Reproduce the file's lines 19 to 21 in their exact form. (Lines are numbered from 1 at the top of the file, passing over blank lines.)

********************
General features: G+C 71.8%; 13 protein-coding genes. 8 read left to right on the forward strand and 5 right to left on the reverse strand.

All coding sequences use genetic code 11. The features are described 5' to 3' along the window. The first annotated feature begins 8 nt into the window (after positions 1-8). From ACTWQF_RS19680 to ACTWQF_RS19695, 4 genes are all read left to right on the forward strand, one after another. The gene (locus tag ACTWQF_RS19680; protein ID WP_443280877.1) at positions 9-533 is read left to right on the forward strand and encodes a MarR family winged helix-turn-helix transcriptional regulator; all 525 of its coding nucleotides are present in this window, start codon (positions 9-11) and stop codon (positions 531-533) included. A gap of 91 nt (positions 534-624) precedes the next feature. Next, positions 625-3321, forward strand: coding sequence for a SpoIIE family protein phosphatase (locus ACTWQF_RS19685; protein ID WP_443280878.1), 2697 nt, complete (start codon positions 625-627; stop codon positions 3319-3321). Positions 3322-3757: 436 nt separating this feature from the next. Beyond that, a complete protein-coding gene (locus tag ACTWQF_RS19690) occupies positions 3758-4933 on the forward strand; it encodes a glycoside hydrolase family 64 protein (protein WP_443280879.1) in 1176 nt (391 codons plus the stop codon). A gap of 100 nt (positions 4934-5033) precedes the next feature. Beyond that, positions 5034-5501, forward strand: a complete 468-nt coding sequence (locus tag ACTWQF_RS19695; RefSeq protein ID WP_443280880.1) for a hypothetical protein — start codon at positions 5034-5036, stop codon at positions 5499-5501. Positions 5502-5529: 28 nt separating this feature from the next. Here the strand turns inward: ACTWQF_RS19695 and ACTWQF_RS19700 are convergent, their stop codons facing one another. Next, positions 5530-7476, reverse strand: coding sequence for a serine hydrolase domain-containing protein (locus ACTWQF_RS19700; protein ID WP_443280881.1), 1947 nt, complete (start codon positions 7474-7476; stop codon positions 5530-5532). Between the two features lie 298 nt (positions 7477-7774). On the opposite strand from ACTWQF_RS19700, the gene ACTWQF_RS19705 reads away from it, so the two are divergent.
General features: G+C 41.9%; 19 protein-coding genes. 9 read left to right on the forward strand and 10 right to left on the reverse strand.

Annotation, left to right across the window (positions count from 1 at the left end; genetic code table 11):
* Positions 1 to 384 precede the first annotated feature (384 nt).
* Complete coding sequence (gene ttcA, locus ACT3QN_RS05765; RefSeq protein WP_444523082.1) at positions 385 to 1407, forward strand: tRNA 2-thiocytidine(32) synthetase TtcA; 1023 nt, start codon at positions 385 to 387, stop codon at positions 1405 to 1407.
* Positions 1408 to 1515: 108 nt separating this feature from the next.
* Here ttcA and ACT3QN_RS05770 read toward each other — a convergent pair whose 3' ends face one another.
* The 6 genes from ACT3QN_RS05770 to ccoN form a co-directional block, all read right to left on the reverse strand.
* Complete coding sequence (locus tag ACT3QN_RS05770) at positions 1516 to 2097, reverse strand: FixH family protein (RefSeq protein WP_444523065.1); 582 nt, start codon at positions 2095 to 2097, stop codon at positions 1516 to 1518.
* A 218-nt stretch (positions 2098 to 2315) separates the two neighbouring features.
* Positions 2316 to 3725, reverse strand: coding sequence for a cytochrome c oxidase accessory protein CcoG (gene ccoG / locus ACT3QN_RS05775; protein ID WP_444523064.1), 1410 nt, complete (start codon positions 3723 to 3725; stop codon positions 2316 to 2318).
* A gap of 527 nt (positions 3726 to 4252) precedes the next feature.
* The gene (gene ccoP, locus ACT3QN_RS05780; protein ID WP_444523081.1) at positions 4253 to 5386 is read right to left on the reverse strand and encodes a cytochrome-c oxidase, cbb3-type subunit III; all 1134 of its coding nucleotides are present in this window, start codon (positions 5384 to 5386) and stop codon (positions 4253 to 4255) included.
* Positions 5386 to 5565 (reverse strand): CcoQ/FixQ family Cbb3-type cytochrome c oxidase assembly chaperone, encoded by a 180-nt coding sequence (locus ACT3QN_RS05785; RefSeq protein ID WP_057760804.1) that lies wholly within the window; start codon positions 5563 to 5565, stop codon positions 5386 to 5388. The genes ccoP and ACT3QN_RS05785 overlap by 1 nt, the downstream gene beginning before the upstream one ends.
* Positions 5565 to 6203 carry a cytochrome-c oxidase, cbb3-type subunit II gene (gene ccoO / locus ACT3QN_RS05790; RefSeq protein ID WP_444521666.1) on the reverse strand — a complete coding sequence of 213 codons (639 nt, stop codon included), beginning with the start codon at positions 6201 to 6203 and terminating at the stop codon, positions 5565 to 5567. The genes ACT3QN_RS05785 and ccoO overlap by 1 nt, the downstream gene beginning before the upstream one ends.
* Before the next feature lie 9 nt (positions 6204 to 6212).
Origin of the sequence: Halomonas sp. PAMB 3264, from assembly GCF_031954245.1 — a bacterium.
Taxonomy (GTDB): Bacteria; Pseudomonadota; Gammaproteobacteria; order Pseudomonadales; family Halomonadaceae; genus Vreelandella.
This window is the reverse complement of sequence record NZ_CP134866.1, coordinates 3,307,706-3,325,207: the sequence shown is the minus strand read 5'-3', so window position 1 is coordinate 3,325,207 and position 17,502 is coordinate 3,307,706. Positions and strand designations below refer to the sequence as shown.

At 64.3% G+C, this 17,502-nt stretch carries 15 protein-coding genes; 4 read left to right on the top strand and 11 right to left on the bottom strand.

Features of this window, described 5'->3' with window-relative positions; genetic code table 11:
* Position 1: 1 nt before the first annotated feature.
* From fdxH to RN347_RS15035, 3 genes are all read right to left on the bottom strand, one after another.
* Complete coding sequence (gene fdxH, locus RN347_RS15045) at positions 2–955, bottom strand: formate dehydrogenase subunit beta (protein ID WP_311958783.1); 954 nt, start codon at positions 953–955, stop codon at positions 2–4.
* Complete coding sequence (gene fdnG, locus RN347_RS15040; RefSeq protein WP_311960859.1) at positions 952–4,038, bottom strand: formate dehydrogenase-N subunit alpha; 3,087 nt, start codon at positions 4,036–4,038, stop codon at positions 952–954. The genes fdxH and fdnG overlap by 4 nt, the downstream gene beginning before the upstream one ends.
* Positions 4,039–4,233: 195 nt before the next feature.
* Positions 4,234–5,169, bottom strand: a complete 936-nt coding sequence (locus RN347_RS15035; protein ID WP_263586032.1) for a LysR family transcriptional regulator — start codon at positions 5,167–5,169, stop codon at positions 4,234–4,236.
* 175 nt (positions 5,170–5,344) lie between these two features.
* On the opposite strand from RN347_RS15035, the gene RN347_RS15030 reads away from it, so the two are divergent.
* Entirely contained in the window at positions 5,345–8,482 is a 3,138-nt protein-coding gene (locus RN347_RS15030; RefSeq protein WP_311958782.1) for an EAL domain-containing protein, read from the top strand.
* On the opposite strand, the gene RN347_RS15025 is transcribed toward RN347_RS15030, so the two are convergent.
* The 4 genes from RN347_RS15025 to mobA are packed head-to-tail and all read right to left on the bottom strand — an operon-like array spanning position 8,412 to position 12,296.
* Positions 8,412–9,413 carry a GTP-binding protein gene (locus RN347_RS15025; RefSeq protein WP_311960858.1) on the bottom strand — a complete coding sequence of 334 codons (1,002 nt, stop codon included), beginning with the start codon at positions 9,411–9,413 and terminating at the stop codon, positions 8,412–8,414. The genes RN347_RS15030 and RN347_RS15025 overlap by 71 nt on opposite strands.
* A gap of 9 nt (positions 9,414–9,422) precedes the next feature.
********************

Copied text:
Taxonomy (GTDB): Bacteria; Pseudomonadota; Gammaproteobacteria; order Pseudomonadales; family Halomonadaceae; genus Vreelandella.
This window is the reverse complement of sequence record NZ_CP134866.1, coordinates 3,307,706-3,325,207: the sequence shown is the minus strand read 5'-3', so window position 1 is coordinate 3,325,207 and position 17,502 is coordinate 3,307,706. Positions and strand designations below refer to the sequence as shown.

At 64.3% G+C, this 17,502-nt stretch carries 15 protein-coding genes; 4 read left to right on the top strand and 11 right to left on the bottom strand.